From French émotion, from émouvoir (“excite”) based on Latin ēmōtus, past participle of ēmoveō (“to move out, move away, remove, stir up, irritate”), from ē- (“out”) (variant of ex-), and moveō (“move”).
- (General American, Canada) IPA(key): /ɪˈmoʊʃən/, /iˈmoʊʃən/
- (Received Pronunciation) IPA(key): /ɪˈməʊʃən/
Audio (CA) (file) Audio (US) (file)
- Rhymes: -əʊʃən
- A person's internal state of being and involuntary physiological response to an object or a situation, based on or tied to physical state and sensory data.
- 1918, W. B. Maxwell, chapter 5, in The Mirror and the Lamp:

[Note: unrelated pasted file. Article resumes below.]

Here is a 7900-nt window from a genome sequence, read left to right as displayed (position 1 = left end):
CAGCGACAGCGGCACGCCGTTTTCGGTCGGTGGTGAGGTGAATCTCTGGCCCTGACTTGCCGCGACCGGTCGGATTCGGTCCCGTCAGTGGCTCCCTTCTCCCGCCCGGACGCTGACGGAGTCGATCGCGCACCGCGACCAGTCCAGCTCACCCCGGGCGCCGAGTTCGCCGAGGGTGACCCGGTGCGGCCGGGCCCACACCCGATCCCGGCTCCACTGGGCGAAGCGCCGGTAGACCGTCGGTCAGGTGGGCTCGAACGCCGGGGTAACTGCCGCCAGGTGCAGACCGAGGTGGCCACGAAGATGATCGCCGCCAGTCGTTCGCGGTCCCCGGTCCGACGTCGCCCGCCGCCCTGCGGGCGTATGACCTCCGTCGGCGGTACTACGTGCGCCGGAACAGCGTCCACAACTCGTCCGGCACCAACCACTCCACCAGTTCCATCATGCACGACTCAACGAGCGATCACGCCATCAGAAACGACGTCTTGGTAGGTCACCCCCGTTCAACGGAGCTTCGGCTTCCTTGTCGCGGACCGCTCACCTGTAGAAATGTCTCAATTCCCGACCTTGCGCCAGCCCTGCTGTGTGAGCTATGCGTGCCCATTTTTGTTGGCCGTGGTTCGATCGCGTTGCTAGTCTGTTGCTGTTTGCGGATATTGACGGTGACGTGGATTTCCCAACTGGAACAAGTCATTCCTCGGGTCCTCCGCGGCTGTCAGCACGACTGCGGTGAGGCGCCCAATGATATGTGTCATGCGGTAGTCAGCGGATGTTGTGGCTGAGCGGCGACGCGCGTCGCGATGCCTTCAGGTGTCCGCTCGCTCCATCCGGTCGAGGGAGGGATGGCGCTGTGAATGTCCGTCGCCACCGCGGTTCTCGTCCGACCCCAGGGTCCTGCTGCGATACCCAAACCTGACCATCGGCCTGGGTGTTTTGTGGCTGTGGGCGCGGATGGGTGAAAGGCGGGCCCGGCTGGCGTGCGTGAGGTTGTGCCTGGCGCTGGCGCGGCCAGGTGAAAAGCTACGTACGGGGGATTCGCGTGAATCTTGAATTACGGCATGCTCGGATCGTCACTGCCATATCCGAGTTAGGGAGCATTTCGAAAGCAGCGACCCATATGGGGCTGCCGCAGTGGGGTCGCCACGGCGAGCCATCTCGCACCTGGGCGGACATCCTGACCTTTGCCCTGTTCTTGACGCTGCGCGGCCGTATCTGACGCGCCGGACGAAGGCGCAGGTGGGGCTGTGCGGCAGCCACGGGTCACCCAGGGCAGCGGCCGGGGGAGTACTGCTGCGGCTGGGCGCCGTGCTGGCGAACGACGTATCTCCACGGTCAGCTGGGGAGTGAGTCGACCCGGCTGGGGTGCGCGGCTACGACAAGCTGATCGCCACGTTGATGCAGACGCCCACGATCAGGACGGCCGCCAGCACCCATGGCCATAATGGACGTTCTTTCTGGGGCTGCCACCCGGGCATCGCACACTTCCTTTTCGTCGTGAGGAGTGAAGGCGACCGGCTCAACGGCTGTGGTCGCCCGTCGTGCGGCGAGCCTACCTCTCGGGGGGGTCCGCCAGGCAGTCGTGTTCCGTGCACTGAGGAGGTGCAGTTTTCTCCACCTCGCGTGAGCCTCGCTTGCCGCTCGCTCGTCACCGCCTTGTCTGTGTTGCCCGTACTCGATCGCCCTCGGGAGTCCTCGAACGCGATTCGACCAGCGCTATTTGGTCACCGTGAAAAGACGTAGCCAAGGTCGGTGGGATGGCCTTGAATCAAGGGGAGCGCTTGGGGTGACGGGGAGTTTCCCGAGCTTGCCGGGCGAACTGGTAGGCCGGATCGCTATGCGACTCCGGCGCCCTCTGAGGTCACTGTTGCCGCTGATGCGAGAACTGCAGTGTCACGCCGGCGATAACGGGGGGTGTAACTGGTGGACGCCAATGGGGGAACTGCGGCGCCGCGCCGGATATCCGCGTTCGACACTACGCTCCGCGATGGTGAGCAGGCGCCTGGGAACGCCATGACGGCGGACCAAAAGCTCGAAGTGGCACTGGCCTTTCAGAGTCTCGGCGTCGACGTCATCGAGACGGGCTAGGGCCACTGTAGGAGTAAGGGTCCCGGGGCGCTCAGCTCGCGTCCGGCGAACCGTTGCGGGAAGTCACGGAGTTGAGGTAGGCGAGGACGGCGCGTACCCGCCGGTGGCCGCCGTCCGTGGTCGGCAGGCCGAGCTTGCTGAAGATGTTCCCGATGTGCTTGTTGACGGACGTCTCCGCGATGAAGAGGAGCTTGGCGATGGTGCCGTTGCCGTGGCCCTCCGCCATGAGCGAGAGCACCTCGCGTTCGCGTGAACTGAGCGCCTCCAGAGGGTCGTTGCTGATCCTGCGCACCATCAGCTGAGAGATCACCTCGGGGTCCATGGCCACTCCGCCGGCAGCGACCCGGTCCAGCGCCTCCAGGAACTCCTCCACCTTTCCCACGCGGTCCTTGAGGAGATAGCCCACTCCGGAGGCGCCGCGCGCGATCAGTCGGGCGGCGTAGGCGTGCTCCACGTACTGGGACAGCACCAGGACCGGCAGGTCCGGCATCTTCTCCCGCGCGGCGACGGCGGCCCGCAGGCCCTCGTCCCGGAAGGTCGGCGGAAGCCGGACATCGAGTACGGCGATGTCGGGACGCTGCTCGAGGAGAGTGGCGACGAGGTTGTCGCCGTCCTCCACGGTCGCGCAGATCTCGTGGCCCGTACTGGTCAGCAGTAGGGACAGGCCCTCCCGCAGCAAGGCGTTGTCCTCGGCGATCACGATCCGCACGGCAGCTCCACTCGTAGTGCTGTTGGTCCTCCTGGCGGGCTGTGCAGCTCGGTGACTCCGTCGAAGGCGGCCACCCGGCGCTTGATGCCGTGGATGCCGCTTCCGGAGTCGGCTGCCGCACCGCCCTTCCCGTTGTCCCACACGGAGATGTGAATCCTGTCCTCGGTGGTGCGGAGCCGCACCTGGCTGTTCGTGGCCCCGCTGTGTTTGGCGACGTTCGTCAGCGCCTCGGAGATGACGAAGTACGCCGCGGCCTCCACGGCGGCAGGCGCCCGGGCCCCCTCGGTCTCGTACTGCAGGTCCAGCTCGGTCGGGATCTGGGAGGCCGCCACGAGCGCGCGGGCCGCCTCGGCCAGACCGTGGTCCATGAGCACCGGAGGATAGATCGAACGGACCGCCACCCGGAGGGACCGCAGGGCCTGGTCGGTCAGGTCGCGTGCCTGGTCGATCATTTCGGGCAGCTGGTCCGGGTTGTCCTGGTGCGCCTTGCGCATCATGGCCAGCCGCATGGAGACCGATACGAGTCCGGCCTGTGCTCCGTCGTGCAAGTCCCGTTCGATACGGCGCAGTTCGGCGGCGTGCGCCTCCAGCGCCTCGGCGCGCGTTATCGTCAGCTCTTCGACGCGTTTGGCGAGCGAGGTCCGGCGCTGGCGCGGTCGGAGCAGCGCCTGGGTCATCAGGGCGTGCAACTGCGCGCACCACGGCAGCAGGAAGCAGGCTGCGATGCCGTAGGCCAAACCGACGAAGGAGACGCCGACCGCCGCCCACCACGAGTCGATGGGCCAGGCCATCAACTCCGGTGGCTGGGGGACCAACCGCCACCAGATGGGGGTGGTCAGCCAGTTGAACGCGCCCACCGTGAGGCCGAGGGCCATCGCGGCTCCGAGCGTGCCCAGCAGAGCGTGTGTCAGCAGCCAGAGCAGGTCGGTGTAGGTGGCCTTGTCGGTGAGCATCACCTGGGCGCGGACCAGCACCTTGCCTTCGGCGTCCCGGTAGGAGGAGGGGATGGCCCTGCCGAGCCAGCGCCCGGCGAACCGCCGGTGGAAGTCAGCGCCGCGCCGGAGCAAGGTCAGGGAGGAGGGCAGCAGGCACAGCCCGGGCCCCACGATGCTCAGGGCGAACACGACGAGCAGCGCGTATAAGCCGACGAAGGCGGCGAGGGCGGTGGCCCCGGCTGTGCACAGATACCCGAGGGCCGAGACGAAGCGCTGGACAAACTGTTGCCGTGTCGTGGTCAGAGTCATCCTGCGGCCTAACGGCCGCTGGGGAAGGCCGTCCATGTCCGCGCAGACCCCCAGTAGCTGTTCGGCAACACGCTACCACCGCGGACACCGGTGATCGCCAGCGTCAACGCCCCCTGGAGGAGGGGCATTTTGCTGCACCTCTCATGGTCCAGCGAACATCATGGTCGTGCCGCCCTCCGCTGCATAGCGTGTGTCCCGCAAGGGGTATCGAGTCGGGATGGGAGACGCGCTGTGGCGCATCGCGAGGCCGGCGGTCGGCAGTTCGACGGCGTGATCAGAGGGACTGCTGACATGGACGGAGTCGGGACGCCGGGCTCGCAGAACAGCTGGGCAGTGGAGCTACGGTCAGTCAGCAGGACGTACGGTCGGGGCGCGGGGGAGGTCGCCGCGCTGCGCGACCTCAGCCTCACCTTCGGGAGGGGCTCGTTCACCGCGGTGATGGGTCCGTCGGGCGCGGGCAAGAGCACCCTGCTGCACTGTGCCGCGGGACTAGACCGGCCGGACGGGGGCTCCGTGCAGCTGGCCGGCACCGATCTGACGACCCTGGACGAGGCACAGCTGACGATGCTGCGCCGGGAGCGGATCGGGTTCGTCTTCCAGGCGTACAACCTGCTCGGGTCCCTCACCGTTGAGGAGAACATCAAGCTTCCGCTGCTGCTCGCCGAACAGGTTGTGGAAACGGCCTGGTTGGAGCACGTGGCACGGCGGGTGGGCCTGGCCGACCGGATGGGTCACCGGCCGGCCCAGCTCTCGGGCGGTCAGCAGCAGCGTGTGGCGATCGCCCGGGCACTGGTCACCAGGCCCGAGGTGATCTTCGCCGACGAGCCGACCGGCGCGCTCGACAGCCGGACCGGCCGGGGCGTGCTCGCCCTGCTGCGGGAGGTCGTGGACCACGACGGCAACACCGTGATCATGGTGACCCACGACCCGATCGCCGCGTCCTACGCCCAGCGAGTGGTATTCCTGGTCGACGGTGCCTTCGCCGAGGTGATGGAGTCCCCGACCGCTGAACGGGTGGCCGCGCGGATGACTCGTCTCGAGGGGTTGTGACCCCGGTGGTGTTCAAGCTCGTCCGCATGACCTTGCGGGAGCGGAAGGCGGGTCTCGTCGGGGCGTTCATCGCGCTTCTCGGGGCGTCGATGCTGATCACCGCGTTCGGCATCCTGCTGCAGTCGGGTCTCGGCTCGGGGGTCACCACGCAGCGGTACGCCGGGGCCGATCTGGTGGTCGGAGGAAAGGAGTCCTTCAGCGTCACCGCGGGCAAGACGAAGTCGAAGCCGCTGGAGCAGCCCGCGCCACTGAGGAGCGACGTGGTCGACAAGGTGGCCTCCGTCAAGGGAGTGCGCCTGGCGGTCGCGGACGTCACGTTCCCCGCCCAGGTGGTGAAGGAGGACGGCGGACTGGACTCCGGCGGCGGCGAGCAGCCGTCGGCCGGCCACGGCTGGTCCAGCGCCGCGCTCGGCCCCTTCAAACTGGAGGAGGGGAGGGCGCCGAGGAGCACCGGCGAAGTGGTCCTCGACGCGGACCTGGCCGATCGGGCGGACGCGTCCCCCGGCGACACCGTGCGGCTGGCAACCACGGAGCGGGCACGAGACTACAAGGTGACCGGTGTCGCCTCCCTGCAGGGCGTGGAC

- He was thinking; but the glory of the song, the swell from the great organ, the clustered lights, […], the height and vastness of this noble fane, its antiquity and its strength—all these things seemed to have their part as causes of the thrilling emotion that accompanied his thoughts.
- A reaction by a non-human organism with behavioral and physiological elements similar to a person's response.
▼ English terms derived from the PIE root *mew- (0 c, 52 e)
person's internal state of being